Well, good afternoon. Let me note the presence and hospitality of our excellent ambassador, my friend, whose premises we are on. Thank you, Mr. Ambassador.
I’ve just concluded an excellent set of consultations with senior members of President Park’s new team. It’s safe to report that the relationship between the Park and Obama administrations is off to a very productive start. My visit reflects the importance Secretary Hagel and I attach to this alliance.
The meetings today reflected the enduring strength of the United States-Republic of Korea Alliance. This summer, we’ll note the 60th anniversary of the end of the Korean War and celebrate an alliance that has met every challenge that it has confronted, promoted peace on the Korean peninsula, and facilitated the rapid rise that what is today a dynamic, prosperous, and democratic South Korea.
The key topic of our discussions today was North Korea and its continued pattern of provocative actions that pose a serious threat to the United States and Republic of Korea as well as to regional and global stability.
The United States is working with friends and allies around the world and is employing an integrated response to these unacceptable provocations: the United Nations Security Council resolutions with unprecedentedly strong sanctions, additional unilateral sanctions of great effect, and all together the progressive isolation of North Korea.
In the military sphere, the United States remains steadfast in its defense commitments to the Republic of Korea. Together, we are taking important steps to advance the alliance’s military capabilities.
In particular, we’ve remained steadfast to our commitment to extended deterrence offered by the U.S. nuclear umbrella and will ensure that all of its capabilities remain available to the alliance. For example, I should note the presence of strategic bombers taking place in flight training in the Korea peninsula area in particular, for example, but this is routine, there will be a B-52 flight tomorrow.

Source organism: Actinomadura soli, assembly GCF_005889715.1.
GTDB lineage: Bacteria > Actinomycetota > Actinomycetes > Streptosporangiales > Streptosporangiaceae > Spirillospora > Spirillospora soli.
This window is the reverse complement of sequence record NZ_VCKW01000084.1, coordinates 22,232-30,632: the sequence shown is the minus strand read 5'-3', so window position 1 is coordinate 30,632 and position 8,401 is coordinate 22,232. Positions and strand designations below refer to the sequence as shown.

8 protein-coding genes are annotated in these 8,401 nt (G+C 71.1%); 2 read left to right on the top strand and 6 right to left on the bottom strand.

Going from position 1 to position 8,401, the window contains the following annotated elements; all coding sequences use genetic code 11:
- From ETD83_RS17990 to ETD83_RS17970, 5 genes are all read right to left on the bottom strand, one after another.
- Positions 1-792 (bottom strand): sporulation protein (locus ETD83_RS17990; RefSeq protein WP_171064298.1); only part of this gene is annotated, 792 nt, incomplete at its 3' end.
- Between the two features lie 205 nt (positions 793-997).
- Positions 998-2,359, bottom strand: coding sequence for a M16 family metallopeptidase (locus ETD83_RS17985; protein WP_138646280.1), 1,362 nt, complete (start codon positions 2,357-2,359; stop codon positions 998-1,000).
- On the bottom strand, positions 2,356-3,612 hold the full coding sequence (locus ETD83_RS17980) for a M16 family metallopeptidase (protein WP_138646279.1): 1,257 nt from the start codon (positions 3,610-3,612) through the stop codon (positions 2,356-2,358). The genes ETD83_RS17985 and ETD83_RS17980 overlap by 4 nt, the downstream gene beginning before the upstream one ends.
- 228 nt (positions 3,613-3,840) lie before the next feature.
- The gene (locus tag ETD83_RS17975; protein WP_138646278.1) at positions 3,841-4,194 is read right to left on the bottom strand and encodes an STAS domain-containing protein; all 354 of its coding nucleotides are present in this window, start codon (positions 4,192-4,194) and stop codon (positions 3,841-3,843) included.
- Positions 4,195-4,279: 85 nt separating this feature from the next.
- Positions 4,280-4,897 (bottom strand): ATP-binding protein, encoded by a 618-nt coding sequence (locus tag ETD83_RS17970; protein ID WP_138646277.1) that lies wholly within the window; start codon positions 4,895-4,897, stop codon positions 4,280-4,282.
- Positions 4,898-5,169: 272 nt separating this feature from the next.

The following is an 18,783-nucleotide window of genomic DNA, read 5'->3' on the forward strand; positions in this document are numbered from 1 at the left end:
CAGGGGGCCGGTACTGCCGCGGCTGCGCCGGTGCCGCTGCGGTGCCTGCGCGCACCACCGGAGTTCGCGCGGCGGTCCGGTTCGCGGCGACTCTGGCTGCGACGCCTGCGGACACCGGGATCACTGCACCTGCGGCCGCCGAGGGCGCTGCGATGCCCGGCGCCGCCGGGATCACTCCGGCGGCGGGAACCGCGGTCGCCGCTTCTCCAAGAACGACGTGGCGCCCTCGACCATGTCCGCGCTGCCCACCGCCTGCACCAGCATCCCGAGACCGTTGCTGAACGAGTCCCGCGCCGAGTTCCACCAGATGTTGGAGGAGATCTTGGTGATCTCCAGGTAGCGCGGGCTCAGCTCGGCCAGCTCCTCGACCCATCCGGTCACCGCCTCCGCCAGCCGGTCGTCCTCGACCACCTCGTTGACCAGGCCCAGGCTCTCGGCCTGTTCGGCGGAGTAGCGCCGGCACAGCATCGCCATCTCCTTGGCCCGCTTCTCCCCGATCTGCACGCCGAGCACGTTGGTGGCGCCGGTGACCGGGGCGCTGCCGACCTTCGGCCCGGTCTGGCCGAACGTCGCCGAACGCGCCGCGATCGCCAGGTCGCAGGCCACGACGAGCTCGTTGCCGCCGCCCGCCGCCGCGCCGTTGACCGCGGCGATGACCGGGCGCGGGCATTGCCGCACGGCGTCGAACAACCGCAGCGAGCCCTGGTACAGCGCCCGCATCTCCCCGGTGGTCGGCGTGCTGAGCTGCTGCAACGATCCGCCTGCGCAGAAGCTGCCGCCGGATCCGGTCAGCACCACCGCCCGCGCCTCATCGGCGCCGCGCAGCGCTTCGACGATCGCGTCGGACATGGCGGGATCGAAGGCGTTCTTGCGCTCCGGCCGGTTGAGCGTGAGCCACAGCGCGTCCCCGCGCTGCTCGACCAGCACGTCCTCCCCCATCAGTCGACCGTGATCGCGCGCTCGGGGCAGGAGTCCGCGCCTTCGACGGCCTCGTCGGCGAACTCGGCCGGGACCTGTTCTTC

Another step we’ve taken recently was announced by Secretary of Defense Hagel last Friday and that was to strengthen the missile defenses of the United States showing our determination to keep ahead of the progression of the North Korean missile -- intercontinental ballistic missile development.
The third example of our commitment to the alliance is the ongoing annual exercise Key Resolve and also Foal Eagle, and this afternoon I’ll have the opportunity to go with General Thurman to observe these exercises which demonstrate our commitment to the alliance and ensure the readiness of both of our forces to defend the Republic of Korea and deepen interoperability with U.S. and South Korean forces.
So I look forward to going to Command Post Tango to see American men and women in uniform serving side by side with their Korean counterparts, working to keep this nation – and this region - safe and secure. I’m always reminded of the tremendous dedication and sacrifice made by our superb service members on behalf of both our nations.
In the United States, our commitment to the alliance is part of our Asia-Pacific rebalance and we will ensure that all the pieces of our defense relationship continue to move forward, and I should say this will occur despite the budgetary pressures in the United States. The Asia-Pacific rebalance is a priority. It’s a historic priority. We have the resources to accomplish it and no matter what happens in the budget debates that go on in the United States, our commitment to the Asia-Pacific rebalance and our commitment to the United States-ROK Alliance will remain firm.